What Can Japan Do With Moderately Capable Aircraft Carriers?

(Click here to read the original article in Japanese.)

 

I was assigned to a United States Navy destroyer homeported in Yokosuka, Japan, in 1966. It was in the midst of the Cold War.

 

Many ships of the Soviet Pacific Fleet carried nuclear weapons and the Union of Soviet Socialist Republics established a fleet with 100 submarines that could damage Japan’s sea lanes in the Pacific.

 

The Maritime Self-Defense Force decided to purchase several Drone Anti-Submarine Helicopters or DASH. My destroyer was tasked with helping the MSDF create a system so that its destroyers with a displacement of less than 2,000 tons could effectively operate DASH.

 

 

Was MSDF Vessel Carrying DASH An Aircraft Carrier?

 

The procurement of several DASH increased the capabilities of MSDF destroyers.

 

At the time the Japan Socialist Party and the Japanese Communist Party maintained that these destroyers, along with all other weapon systems, violated Article 9 of the Constitution.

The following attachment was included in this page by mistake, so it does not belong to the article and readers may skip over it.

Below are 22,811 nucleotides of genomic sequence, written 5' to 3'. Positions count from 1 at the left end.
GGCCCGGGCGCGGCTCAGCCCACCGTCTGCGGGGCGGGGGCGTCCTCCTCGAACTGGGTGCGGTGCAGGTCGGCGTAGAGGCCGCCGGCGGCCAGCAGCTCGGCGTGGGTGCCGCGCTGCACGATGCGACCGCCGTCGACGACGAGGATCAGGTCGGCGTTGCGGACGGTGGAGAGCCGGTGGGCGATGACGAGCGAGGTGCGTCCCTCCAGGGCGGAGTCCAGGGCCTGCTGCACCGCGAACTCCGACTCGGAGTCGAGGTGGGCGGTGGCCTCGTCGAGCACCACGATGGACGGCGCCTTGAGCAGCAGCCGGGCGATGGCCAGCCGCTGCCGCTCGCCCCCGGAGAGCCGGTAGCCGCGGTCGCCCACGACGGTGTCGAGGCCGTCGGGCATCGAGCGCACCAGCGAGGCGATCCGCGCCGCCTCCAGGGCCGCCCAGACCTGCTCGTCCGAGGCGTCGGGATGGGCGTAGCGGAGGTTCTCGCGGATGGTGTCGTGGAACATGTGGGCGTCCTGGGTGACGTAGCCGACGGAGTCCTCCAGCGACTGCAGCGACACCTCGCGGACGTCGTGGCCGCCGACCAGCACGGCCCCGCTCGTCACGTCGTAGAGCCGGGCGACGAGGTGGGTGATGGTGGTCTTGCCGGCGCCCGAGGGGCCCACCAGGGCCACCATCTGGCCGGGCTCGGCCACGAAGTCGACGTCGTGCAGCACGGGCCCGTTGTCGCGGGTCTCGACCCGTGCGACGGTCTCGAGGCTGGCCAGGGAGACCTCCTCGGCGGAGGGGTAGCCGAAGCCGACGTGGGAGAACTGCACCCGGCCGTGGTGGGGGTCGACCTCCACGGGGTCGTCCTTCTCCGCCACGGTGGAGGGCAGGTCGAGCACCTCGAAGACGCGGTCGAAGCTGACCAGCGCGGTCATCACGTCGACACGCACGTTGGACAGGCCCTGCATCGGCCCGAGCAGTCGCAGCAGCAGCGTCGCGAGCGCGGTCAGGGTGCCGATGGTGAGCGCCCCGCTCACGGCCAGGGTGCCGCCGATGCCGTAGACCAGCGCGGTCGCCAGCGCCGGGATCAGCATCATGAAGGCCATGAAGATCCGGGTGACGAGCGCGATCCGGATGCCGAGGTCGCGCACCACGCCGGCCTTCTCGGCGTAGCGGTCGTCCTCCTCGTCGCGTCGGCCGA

The Japanese government maintained that the MSDF destroyers carrying DASH were within the range of the minimum required self-defense and, therefore, legitimate.

 

However, MSDF destroyers were called “escort ships,” despite being identical in appearance to naval destroyers of the U.S. and other foreign countries and possessing similar capabilities.

 

The Japanese government insisted that the MSDF destroyers carrying DASH did not even satisfy the minimum requirements needed for self-defense. That was correct. In fact, their capabilities were significantly below the level needed to protect Japan’s sea lanes from blockage by Soviet Pacific Fleet submarines.

 

 

Does Japan Have Minimum Defense Capability?

 

The MSDF now possesses two 30,000-ton class ships with flat flight decks that give them the appearance of aircraft carriers. Currently the ships can deploy 10 helicopters each.

 

The Defense Ministry plans to modify the ships so that they can carry and operate eight F-35B stealth fighters each. This would improve the capability of the two Izumo-class escort ships.

 

However, the Chinese navy, which threatens Japan’s Pacific sea lanes and territories in the East China Sea, has bigger and more capable aircraft carriers. Beijing has even announced the intention to possess even far bigger and multi-functional ships.